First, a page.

Defining Animals and Art with Jessica Ullrich – ASI’s Defining Human-Animal Studies 11

Defining Animals and Art with Jessica Ullrich – ASI’s Defining Human-Animal Studies 11

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[Music] My name is Jessica Ullrich. I’m an art
historian and currently visiting professor for athletics and art
education at the Academy of Fine Arts in Muenster and I will talk about
animals and art. The history of human animal relations is reflected in artwork
and animals belong to the oldest subject- matters of art. The art critic John
Berger not only claims that animals constituted the first motives and
metaphors. but also argued that animal blood was the first pain. So it could be
said that animals are also the first material for art making. It has to be
underlined that animals are indeed in manifold ways the foundation of art and
of culture, and must have always inspired artists and their creative productions.
And art has raised awareness for the fact that human beings almost always
perceive animals through their representations, though the animals are
always somehow mediated and framed. And they mostly in art appears as muse,
as motive, as metaphor, as material, as model, as medium also. And the animal
tends to disappear behind its symbolical or metaphoric meaning and rarely is
there real concern for the concrete individual. Animals have been and still
are consumed as exhibition pieces, though they are manipulated as objects of study
or for the pure spectacle. They’re rendered as material or they are
ridiculed and anthropomorphised in art. But since the turn of the millennium we
are witnessing an animal turn in contemporary art. And to set such as this
is not merely to stage that we encounter an increasing number of animals
individual arts, which is also true, but that the attitudes attitude by which
artists approach animals has changed. So what animals have originally been
used primarily for reflecting on the human, some contemporary art is marked
more strongly by real interest in the concrete individual. And specific animal
human relations may be influenced by academic animal studies and by new
insights in cognition studies, psychology paired with a general strengthening of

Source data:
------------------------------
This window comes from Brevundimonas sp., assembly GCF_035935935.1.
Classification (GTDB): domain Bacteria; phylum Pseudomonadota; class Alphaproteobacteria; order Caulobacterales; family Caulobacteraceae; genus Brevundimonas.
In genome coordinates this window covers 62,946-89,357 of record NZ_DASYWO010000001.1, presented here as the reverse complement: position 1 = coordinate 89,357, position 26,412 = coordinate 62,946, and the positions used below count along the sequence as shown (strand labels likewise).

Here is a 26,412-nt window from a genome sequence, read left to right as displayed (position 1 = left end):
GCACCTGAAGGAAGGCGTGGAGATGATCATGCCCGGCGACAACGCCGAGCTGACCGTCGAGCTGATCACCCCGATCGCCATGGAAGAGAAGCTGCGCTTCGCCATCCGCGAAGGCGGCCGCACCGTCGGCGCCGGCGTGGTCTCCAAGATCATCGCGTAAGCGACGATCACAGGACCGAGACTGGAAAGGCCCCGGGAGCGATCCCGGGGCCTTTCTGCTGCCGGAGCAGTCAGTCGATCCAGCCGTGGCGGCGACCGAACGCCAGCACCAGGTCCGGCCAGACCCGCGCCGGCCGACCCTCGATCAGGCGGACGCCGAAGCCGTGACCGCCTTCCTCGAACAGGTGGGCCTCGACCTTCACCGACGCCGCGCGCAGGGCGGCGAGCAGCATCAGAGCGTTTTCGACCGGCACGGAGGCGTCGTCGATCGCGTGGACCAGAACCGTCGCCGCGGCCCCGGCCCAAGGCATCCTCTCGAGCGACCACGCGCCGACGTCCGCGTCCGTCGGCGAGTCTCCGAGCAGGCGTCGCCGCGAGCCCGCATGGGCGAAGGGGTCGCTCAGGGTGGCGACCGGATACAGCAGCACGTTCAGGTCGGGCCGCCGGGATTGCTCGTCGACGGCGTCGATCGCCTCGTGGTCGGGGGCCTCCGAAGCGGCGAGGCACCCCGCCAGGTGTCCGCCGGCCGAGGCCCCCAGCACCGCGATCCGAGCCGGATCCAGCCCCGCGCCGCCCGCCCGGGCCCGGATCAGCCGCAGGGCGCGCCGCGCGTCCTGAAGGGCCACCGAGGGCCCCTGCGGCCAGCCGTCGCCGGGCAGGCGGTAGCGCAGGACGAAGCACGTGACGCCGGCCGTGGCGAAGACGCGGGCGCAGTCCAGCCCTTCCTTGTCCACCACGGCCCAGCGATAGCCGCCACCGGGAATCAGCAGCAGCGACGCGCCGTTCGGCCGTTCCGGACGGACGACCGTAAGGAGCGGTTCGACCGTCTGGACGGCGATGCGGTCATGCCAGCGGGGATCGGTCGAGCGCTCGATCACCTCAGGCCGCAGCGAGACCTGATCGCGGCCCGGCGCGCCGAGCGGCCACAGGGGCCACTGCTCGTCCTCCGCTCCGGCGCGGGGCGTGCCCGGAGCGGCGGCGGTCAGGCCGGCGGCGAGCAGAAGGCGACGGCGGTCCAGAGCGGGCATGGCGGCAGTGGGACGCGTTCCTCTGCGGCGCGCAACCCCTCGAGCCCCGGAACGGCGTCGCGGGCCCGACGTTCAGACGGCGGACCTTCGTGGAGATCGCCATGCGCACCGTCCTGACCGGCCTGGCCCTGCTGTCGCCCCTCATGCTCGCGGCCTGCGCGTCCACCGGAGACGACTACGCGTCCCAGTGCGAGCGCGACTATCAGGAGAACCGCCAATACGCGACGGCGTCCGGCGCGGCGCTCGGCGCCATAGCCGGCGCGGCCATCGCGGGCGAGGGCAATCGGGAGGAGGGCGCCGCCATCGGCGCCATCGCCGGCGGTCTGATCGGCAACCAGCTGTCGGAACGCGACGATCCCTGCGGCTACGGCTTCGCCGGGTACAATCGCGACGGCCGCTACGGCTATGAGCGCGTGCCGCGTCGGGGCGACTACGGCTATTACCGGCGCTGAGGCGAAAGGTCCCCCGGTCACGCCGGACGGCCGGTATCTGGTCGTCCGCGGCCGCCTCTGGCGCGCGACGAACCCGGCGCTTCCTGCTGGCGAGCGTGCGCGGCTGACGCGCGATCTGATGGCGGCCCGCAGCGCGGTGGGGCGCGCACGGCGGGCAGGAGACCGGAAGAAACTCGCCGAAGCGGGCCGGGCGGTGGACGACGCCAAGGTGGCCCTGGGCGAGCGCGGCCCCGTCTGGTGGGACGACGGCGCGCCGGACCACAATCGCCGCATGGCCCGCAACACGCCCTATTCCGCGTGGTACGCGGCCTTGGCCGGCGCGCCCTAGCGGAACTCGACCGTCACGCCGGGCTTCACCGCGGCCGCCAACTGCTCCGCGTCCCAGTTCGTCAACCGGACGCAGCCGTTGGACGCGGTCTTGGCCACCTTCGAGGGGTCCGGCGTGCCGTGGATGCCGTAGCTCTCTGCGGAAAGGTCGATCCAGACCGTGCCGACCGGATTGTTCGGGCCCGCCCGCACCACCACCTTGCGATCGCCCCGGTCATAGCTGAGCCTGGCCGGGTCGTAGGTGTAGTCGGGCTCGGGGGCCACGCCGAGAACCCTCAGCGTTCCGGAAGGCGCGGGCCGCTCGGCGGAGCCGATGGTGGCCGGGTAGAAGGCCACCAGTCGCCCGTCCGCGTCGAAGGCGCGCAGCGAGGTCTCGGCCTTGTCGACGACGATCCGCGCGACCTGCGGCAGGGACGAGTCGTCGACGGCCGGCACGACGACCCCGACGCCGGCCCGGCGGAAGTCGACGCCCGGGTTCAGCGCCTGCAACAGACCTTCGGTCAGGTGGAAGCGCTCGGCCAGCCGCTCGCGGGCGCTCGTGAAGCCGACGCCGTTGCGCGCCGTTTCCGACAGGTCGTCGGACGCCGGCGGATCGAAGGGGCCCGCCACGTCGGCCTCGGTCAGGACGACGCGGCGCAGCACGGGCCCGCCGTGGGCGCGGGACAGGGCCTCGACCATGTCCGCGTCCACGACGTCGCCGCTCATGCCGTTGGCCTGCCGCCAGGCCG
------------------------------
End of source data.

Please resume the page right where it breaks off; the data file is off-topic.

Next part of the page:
ideas of animal rights animal, protection movements, as well as a growing
ecological awareness. Artists increasingly perceived animals as
different yet equal. And also nowadays the exploitation of animals and art is
more and more criticized from within the art community. So today we see
the emerge of art by animals, art for animals, and art with animals. So inter-
species art. Interspecies art I think is a symptom of the change animal-
involving art has undergone since the beginning of the 21st century. I consider
interspecies art as art in which a human artist interacts with a nonhuman animal,
in which a fun, in which a fundamental critique of anthropocentrism is at
minimum implicit. in its ideal form interspecies art is biological, it is
respectful, and it attributes a value of its own to the creativity of the
nonhuman participant. In this respect interspecies art can contribute maybe to
a further fracturing of the boundary between humans and and other animals
since it questions the notion that phenomena like such as aesthetic
expression,aesthetic sensibility, or artistic agency are solely human
capacity. Because when you look at art history it becomes very clear that the
concept of art is always constituted by discursive negotiation processes that
are grounded in the notion of human exceptionalism.
So if art is considered to be an attribute of the human being alone, all
creative expression of any other species are excluded from
the sphere of art and every possibility of aesthetic practices in non-human
animals have to be denied. But just recently scholars of evolutionary
aesthetics assume that human art emerged from animal activities, that it’s not so
different maybe. Music is thought to have developed from birdsong,
architecture from animal dwellings, and dance from courtship display. So an
extension in my view of the subject matter of art history that includes
animal productions would mean that of course our customary aesthetic
categories, value systems, and beliefs concerning art artistry and authorship
have to be abandoned, but this is not a bad thing. This could open up possibilities
for relational art in which the encounter of and exchange between
individuals of different species could be recognized as having creative value
and hence could call for a new understanding of human animal relations. [Music]

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